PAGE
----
Monda, D.P.; Galat, D.L.; Finger, S.E.; Kaiser, M.S.
1995-01-01
Toxicity of un-ionized ammonia (NH3-N) to the midge, Chironomus riparius was compared, using laboratory culture (well) water and sewage effluent (≈0.4 mg/L NH3-N) in two 96-h, static-renewal toxicity experiments. A generalized linear model was used for data analysis. For the first and second experiments, respectively, LC50 values were 9.4 mg/L (Test 1A) and 6.6 mg/L (Test 2A) for ammonia in well water, and 7.8 mg/L (Test 1B) and 4.1 mg/L (Test 2B) for ammonia in sewage effluent. Slopes of dose-response curves for Tests 1A and 2A were equal, but mortality occurred at lower NH3-N concentrations in Test 2A (unequal intercepts). Response ofC. riparius to NH3 in effluent was not consistent; dose-response curves for tests 1B and 2B differed in slope and intercept. Nevertheless, C. riparius was more sensitive to ammonia in effluent than in well water in both experiments, indicating a synergistic effect of ammonia in sewage effluent. These results demonstrate the advantages of analyzing the organisms entire range of response, as opposed to generating LC50 values, which represent only one point on the dose-response curve.
Yan, Qi; Tiwari, Hemant K; Yi, Nengjun; Gao, Guimin; Zhang, Kui; Lin, Wan-Yu; Lou, Xiang-Yang; Cui, Xiangqin; Liu, Nianjun
2015-01-01
The existing methods for identifying multiple rare variants underlying complex diseases in family samples are underpowered. Therefore, we aim to develop a new set-based method for an association study of dichotomous traits in family samples. We introduce a framework for testing the association of genetic variants with diseases in family samples based on a generalized linear mixed model. Our proposed method is based on a kernel machine regression and can be viewed as an extension of the sequence kernel association test (SKAT and famSKAT) for application to family data with dichotomous traits (F-SKAT). Our simulation studies show that the original SKAT has inflated type I error rates when applied directly to family data. By contrast, our proposed F-SKAT has the correct type I error rate. Furthermore, in all of the considered scenarios, F-SKAT, which uses all family data, has higher power than both SKAT, which uses only unrelated individuals from the family data, and another method, which uses all family data. We propose a set-based association test that can be used to analyze family data with dichotomous phenotypes while handling genetic variants with the same or opposite directions of effects as well as any types of family relationships. © 2015 S. Karger AG, Basel.
NASA Astrophysics Data System (ADS)
Asong, Z. E.; Khaliq, M. N.; Wheater, H. S.
2016-08-01
In this study, a multisite multivariate statistical downscaling approach based on the Generalized Linear Model (GLM) framework is developed to downscale daily observations of precipitation and minimum and maximum temperatures from 120 sites located across the Canadian Prairie Provinces: Alberta, Saskatchewan and Manitoba. First, large scale atmospheric covariates from the National Center for Environmental Prediction (NCEP) Reanalysis-I, teleconnection indices, geographical site attributes, and observed precipitation and temperature records are used to calibrate GLMs for the 1971-2000 period. Then the calibrated models are used to generate daily sequences of precipitation and temperature for the 1962-2005 historical (conditioned on NCEP predictors), and future period (2006-2100) using outputs from five CMIP5 (Coupled Model Intercomparison Project Phase-5) Earth System Models corresponding to Representative Concentration Pathway (RCP): RCP2.6, RCP4.5, and RCP8.5 scenarios. The results indicate that the fitted GLMs are able to capture spatiotemporal characteristics of observed precipitation and temperature fields. According to the downscaled future climate, mean precipitation is projected to increase in summer and decrease in winter while minimum temperature is expected to warm faster than the maximum temperature. Climate extremes are projected to intensify with increased radiative forcing.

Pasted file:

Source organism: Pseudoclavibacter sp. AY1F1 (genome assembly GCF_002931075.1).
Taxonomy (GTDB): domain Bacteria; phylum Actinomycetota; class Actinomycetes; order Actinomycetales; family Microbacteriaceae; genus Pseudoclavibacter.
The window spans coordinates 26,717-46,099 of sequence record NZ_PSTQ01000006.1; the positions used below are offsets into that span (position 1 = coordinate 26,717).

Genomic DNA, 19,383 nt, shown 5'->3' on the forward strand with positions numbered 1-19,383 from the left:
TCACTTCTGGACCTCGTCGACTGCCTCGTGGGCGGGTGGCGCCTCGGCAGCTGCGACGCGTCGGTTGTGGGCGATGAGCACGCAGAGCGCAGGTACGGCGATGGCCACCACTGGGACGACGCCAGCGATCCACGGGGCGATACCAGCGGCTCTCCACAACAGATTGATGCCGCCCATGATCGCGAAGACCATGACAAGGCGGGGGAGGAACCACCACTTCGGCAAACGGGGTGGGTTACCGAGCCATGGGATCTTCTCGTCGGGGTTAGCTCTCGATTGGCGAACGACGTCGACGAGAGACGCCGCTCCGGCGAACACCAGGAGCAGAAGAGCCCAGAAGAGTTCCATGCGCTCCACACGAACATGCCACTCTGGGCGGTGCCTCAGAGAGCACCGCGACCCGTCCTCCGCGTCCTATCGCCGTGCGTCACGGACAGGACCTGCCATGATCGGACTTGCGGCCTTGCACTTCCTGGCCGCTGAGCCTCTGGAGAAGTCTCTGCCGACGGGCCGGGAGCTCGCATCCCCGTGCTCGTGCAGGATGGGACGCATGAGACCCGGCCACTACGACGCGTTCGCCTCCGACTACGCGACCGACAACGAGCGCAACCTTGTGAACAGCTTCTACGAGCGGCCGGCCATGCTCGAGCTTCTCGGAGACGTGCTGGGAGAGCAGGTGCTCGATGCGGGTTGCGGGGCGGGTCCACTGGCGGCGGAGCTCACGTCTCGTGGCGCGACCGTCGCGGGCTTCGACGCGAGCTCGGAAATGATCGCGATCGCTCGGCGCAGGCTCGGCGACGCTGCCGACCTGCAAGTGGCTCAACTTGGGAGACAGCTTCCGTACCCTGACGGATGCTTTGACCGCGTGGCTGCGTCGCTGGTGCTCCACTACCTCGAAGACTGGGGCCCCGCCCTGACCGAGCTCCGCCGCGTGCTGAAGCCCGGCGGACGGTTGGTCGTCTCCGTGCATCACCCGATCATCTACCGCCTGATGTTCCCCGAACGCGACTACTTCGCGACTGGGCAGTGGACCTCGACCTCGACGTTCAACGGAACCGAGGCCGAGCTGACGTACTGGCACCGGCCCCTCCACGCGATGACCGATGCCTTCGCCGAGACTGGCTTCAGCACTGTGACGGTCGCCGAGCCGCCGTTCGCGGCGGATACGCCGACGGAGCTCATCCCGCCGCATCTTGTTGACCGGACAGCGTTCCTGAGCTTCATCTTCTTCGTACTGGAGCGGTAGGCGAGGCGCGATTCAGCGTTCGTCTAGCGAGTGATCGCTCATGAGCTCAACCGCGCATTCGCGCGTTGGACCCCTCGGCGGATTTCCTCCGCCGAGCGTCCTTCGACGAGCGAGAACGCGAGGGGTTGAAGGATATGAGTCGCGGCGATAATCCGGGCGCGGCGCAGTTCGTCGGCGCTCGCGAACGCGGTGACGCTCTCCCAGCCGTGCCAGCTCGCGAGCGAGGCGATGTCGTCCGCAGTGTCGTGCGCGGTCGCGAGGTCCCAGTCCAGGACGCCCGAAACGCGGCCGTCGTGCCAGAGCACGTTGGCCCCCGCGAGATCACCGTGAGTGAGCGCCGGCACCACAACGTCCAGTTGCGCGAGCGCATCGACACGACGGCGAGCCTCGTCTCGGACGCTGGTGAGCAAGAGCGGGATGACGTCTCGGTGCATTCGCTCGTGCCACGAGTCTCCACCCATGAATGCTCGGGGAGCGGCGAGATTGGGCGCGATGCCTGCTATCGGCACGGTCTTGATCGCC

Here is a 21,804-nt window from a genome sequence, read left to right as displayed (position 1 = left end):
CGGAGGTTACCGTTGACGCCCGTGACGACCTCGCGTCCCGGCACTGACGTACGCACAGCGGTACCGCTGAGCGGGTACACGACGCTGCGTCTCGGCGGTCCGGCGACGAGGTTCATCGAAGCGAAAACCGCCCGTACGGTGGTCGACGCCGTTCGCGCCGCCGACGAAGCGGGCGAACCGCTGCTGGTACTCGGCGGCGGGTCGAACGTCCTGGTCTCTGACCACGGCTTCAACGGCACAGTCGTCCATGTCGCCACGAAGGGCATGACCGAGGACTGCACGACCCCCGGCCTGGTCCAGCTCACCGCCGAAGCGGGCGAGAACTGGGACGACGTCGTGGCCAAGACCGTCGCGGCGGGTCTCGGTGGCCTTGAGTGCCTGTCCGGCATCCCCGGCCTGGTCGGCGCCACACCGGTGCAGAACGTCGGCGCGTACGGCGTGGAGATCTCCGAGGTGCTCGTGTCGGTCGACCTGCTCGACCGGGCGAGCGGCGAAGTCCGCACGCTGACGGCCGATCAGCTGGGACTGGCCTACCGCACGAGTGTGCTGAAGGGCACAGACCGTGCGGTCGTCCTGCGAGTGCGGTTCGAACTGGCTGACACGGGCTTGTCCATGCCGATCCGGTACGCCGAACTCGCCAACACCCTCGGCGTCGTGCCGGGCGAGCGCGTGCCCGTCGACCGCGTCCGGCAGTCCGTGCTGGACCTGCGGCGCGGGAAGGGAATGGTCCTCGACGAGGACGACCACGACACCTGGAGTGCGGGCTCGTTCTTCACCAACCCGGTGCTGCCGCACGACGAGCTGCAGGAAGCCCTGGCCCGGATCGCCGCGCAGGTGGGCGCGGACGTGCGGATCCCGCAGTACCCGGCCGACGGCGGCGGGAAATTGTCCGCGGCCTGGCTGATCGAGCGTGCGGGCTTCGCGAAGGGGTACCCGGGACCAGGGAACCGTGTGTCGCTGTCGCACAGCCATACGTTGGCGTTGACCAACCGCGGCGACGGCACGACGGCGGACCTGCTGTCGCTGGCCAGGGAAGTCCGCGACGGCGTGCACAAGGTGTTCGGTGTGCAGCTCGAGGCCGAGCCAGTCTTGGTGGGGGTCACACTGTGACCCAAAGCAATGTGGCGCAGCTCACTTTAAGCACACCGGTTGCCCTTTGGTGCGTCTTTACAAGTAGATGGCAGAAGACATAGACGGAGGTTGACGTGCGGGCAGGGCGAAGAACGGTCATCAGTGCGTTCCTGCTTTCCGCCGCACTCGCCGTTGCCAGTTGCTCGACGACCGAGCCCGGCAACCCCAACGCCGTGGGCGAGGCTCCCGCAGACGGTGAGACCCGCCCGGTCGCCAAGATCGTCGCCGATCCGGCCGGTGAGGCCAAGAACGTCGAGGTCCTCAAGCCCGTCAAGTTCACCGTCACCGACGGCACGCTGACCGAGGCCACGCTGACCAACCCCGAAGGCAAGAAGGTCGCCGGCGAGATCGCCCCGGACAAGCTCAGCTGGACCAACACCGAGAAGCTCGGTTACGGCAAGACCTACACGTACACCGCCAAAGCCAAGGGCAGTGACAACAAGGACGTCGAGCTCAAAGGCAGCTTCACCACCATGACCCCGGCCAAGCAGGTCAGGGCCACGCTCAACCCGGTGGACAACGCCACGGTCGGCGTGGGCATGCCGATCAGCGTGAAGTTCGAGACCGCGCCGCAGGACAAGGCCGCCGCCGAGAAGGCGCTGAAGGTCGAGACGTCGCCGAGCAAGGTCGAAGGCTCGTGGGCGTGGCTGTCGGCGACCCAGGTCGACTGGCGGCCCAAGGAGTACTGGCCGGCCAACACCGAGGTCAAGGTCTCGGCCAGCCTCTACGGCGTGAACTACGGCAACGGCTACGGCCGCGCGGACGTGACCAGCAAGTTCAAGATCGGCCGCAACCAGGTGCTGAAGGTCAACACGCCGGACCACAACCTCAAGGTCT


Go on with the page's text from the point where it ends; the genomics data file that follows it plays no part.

Wang, Pengwei; Wang, Zhishun; He, Lianghua
2012-03-30
Functional Magnetic Resonance Imaging (fMRI), measuring Blood Oxygen Level-Dependent (BOLD), is a widely used tool to reveal spatiotemporal pattern of neural activity in human brain. Standard analysis of fMRI data relies on a general linear model and the model is constructed by convolving the task stimuli with a hypothesized hemodynamic response function (HRF). To capture possible phase shifts in the observed BOLD response, the informed basis functions including canonical HRF and its temporal derivative, have been proposed to extend the hypothesized hemodynamic response in order to obtain a good fitting model. Different t contrasts are constructed from the estimated model parameters for detecting the neural activity between different task conditions. However, the estimated model parameters corresponding to the orthogonal basis functions have different physical meanings. It remains unclear how to combine the neural features detected by the two basis functions and construct t contrasts for further analyses. In this paper, we have proposed a novel method for representing multiple basis functions in complex domain to model the task-driven fMRI data. Using this method, we can treat each pair of model parameters, corresponding respectively to canonical HRF and its temporal derivative, as one complex number for each task condition. Using the specific rule we have defined, we can conveniently perform arithmetical operations on the estimated model parameters and generate different t contrasts. We validate this method using the fMRI data acquired from twenty-two healthy participants who underwent an auditory stimulation task.